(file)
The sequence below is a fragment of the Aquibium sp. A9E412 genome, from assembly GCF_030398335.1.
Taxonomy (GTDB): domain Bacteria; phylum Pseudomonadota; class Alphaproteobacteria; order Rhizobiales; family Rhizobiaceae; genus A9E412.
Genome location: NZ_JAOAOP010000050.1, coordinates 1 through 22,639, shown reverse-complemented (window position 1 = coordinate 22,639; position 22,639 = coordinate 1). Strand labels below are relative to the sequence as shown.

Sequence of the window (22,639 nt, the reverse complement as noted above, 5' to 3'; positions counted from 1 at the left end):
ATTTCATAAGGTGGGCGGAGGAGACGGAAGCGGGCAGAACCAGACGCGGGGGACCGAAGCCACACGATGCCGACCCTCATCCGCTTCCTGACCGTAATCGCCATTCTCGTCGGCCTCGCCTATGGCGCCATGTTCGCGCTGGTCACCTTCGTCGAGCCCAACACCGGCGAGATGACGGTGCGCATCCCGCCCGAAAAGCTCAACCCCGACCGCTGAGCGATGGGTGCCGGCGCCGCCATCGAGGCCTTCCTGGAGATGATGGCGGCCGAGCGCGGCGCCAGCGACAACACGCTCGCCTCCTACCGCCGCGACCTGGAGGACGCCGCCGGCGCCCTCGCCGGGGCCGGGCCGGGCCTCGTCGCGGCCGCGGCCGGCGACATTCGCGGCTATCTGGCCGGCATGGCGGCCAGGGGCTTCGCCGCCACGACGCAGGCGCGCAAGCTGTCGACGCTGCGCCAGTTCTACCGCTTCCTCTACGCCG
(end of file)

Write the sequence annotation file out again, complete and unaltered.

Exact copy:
The sequence below is a fragment of the Aquibium sp. A9E412 genome, from assembly GCF_030398335.1.
Taxonomy (GTDB): domain Bacteria; phylum Pseudomonadota; class Alphaproteobacteria; order Rhizobiales; family Rhizobiaceae; genus A9E412.
Genome location: NZ_JAOAOP010000050.1, coordinates 1 through 22,639, shown reverse-complemented (window position 1 = coordinate 22,639; position 22,639 = coordinate 1). Strand labels below are relative to the sequence as shown.

Sequence of the window (22,639 nt, the reverse complement as noted above, 5' to 3'; positions counted from 1 at the left end):
ATTTCATAAGGTGGGCGGAGGAGACGGAAGCGGGCAGAACCAGACGCGGGGGACCGAAGCCACACGATGCCGACCCTCATCCGCTTCCTGACCGTAATCGCCATTCTCGTCGGCCTCGCCTATGGCGCCATGTTCGCGCTGGTCACCTTCGTCGAGCCCAACACCGGCGAGATGACGGTGCGCATCCCGCCCGAAAAGCTCAACCCCGACCGCTGAGCGATGGGTGCCGGCGCCGCCATCGAGGCCTTCCTGGAGATGATGGCGGCCGAGCGCGGCGCCAGCGACAACACGCTCGCCTCCTACCGCCGCGACCTGGAGGACGCCGCCGGCGCCCTCGCCGGGGCCGGGCCGGGCCTCGTCGCGGCCGCGGCCGGCGACATTCGCGGCTATCTGGCCGGCATGGCGGCCAGGGGCTTCGCCGCCACGACGCAGGCGCGCAAGCTGTCGACGCTGCGCCAGTTCTACCGCTTCCTCTACGCCG